alexa Neurally Adjusted Ventilatory Assist (NAVA): Promises and Challenges

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Neurally Adjusted Ventilatory Assist (NAVA): Promises and Challenges

Since the introduction of mechanical ventilation, modes of mechanical ventilation have evolved from volume or pressure-targeted, time cycled modes to patient cycled modes. There has been a trend over the years toward the use of ventilatory modes in which some degree of spontaneous respiratory activity is preserved, known as partial ventilator assist. Conventional ventilator modes use drop changes in pressure or flow to trigger or terminate a supporting breath. Patient triggered modes have a number of distinct advantages over control modes. These modes have been shown to reduce the adverse effects of prolong sedation, ventilation-perfusion mismatch, hemodynamic instability, neuropathy associated with use of neuromuscular blocking agent and ventilator induced diaphragmatic dysfunction, while also improving gas exchange, but even in the most common partial ventilatory assist mode (pressure support) asynchrony could be seen.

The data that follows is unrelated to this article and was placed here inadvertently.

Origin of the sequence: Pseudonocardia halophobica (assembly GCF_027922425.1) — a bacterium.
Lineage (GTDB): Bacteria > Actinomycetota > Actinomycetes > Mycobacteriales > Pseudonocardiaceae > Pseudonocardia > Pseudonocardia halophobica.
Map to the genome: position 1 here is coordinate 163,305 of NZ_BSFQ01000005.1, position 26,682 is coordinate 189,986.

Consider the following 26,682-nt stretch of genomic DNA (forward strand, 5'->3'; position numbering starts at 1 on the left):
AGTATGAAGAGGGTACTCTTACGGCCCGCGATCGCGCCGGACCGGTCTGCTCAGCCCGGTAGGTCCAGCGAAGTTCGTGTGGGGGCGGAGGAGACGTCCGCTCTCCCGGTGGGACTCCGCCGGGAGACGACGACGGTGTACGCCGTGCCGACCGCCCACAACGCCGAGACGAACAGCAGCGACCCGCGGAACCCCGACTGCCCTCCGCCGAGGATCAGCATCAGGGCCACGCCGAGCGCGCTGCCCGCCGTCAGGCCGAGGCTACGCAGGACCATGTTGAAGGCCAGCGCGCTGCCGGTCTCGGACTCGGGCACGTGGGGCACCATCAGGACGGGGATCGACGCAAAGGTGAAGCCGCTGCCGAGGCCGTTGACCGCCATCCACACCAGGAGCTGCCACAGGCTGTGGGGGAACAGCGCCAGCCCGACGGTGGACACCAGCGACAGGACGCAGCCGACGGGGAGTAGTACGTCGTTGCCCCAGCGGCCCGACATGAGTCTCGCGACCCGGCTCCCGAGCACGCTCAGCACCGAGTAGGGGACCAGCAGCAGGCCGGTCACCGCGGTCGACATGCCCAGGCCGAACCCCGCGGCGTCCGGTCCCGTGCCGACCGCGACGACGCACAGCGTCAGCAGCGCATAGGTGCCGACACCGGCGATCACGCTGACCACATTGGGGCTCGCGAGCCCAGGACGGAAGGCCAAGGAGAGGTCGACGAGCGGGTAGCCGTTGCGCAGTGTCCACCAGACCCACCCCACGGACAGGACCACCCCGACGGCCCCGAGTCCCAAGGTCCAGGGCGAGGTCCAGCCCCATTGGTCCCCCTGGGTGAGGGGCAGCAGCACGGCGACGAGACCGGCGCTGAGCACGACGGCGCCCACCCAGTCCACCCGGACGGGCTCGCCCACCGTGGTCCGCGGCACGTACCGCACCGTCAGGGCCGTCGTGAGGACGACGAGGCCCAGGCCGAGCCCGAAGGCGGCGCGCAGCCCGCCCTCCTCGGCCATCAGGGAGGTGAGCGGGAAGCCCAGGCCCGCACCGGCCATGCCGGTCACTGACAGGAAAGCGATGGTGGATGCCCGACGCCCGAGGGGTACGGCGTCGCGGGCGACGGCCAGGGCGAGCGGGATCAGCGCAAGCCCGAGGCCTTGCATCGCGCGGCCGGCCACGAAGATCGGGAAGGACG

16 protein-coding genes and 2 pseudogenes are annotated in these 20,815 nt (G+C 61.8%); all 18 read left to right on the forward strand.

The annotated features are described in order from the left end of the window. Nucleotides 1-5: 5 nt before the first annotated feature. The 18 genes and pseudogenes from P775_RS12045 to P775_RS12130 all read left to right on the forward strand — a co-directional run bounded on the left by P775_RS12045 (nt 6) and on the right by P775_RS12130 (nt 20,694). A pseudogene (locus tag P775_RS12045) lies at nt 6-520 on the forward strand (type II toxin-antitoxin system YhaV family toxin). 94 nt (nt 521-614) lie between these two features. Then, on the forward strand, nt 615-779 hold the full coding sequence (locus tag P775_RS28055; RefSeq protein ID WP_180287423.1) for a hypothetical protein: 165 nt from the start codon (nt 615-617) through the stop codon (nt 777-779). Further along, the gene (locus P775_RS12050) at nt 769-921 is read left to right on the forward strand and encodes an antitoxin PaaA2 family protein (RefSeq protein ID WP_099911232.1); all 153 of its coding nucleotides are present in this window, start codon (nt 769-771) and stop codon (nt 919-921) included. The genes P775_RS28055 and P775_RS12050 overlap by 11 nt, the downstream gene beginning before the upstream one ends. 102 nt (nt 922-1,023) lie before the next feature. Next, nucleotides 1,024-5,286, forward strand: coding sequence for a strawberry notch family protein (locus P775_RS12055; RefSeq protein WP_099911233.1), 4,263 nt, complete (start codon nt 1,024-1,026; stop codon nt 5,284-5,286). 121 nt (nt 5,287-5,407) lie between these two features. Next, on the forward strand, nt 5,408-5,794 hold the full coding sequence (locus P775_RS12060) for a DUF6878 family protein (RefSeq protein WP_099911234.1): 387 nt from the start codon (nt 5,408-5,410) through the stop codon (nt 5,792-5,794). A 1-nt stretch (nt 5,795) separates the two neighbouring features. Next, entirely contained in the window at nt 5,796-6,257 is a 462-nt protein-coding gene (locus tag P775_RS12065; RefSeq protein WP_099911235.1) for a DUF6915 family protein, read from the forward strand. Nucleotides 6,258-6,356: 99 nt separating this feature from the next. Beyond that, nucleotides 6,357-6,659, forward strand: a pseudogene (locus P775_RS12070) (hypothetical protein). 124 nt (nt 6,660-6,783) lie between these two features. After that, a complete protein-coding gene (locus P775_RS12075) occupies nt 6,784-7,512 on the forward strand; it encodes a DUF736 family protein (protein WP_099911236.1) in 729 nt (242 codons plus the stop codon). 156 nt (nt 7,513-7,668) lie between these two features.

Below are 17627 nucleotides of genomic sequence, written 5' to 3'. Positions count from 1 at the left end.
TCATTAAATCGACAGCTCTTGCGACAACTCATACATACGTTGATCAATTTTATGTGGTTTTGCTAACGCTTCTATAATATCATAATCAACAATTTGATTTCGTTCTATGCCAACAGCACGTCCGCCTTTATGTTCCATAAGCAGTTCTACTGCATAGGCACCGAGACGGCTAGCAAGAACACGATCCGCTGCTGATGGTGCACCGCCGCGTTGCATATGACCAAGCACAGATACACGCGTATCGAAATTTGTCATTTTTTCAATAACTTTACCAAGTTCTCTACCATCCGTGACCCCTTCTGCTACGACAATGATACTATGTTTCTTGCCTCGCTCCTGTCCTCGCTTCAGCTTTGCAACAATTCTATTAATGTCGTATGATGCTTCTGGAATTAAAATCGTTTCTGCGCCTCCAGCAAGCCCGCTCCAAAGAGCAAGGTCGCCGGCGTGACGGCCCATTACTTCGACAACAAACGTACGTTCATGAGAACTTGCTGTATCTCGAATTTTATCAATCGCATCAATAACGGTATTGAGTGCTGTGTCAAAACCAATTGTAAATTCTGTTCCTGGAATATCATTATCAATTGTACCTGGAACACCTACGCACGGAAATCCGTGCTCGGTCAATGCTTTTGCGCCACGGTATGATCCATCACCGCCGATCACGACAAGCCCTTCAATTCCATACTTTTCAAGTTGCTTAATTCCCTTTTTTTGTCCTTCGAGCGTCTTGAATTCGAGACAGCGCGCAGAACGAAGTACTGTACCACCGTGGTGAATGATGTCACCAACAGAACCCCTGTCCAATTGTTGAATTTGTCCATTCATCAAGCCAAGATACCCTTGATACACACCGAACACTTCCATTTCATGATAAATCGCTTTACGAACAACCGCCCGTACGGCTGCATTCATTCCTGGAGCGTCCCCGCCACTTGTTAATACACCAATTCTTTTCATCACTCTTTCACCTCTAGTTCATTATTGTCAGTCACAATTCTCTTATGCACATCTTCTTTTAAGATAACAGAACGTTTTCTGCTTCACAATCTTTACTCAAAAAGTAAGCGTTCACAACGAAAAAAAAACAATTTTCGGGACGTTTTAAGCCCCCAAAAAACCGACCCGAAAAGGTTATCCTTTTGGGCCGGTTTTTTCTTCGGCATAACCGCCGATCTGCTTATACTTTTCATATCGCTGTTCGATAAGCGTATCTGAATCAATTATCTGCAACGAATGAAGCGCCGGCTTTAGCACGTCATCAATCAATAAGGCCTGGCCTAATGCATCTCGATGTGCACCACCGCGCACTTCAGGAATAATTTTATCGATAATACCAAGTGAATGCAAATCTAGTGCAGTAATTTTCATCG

Neurally Adjusted Ventilatory Assist (NAVA): Promises and Challenges

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